Dorms and classrooms at the University of Washington are packed like never before: Official figures released Monday show enrollment has reached an all-time high.
The fall freshman class also includes the highest percentage of minority students since at least 1998, the year Initiative 200 made it illegal to use race as an admissions factor.
The freshman class at the Seattle campus is 5,438, and overall enrollment is 39,524; both are record numbers. An additional 4,000 or so students study at the branch campuses in Bothell and Tacoma.
The university moved to a “holistic” admissions system this year under which officials use grades and test scores but also read each application to come up with a more complete understanding of each student. Officials also began systematically revoking admission from high-schoolers who slacked off during their senior year.
Several hundred more freshmen decided to come this fall than were expected, something officials say might be due to more earnest students applying under the new admissions system.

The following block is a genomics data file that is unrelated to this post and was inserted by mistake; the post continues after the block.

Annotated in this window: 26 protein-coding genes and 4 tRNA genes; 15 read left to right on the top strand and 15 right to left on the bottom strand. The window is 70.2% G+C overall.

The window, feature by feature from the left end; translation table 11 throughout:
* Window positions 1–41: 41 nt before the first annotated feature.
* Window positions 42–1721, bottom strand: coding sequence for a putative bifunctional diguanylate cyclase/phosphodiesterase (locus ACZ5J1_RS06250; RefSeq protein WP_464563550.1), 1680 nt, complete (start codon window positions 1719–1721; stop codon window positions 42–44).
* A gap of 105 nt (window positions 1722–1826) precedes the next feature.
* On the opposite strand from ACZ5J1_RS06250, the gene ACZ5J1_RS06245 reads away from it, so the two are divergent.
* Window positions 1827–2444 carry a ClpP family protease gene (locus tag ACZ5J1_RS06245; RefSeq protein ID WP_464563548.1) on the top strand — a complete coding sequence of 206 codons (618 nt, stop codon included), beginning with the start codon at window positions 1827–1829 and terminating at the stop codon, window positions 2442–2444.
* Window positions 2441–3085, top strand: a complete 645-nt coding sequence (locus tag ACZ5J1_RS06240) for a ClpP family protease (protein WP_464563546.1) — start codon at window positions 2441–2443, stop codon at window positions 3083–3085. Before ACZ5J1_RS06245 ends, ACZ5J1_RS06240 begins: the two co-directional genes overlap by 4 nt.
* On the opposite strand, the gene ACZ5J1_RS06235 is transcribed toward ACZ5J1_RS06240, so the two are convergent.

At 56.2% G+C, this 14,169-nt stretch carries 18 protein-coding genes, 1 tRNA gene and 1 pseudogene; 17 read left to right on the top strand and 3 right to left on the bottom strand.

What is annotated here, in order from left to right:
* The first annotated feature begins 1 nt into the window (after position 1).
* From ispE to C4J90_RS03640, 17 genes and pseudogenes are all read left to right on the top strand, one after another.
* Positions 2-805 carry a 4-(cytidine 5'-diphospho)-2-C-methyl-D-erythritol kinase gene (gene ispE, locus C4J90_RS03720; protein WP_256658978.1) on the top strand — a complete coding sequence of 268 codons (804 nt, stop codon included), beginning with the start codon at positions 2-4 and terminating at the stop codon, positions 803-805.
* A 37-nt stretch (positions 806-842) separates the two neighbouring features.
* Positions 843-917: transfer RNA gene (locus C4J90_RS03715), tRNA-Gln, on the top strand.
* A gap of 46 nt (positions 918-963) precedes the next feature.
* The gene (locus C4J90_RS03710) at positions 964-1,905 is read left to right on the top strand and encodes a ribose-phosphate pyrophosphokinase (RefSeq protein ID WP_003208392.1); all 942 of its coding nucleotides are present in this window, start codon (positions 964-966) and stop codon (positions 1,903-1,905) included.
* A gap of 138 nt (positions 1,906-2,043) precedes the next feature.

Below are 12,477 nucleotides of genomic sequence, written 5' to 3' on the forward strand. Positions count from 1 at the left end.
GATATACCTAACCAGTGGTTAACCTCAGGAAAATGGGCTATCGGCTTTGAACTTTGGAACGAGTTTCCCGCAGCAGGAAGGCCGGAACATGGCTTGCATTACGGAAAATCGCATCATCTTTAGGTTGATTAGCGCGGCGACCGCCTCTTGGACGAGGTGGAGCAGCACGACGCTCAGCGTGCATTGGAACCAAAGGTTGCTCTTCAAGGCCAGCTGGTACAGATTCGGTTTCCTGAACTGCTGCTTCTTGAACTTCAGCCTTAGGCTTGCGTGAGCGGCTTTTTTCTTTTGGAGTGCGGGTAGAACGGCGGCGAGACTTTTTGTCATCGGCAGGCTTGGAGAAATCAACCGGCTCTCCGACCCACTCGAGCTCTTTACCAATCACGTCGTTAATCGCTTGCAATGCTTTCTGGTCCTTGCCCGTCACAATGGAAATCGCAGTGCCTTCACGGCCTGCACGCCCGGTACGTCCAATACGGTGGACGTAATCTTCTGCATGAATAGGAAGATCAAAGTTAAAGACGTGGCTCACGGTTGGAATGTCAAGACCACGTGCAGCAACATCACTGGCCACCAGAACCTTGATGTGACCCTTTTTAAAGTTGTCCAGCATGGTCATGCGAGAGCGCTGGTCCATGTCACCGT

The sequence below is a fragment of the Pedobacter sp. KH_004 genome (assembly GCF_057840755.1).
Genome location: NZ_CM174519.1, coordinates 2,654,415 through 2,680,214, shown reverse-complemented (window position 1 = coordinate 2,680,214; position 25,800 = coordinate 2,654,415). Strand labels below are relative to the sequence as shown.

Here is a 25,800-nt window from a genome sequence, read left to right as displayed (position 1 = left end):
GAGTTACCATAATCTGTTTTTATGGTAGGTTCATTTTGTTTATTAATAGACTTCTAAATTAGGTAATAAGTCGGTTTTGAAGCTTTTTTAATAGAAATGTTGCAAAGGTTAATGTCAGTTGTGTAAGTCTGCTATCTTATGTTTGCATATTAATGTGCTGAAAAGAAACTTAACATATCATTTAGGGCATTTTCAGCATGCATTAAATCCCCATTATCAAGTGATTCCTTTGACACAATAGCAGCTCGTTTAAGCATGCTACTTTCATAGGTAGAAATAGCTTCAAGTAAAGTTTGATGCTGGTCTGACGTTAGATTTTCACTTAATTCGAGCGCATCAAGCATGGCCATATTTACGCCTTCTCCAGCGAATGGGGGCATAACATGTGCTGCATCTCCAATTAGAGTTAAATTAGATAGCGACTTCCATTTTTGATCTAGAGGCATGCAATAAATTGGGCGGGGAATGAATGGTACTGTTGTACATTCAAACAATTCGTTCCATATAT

This year’s freshman class is 54 percent white; 28 percent Asian American; 5.6 percent Hispanic; 2.8 percent African American; 2.4 percent International; 1.3 percent American Indian; and 0.7 percent Pacific Islander. About 5 percent of students did not indicate their ethnicity.
The percentage of Hispanic freshmen is higher than in any recent year going back to 1998. And the number of African-American freshmen rose from 118 last year—the lowest since 1999—to 154 this year.
Enrollment at the UW has increased slowly in the past 40 years—in 1968 it was at about 32,000.
“We’re not funded for substantially increased enrollment, and we can’t surge ahead to meet all demand,” said Todd Mildon, the UW Registrar. The result, he said, is an increasingly competitive admissions process.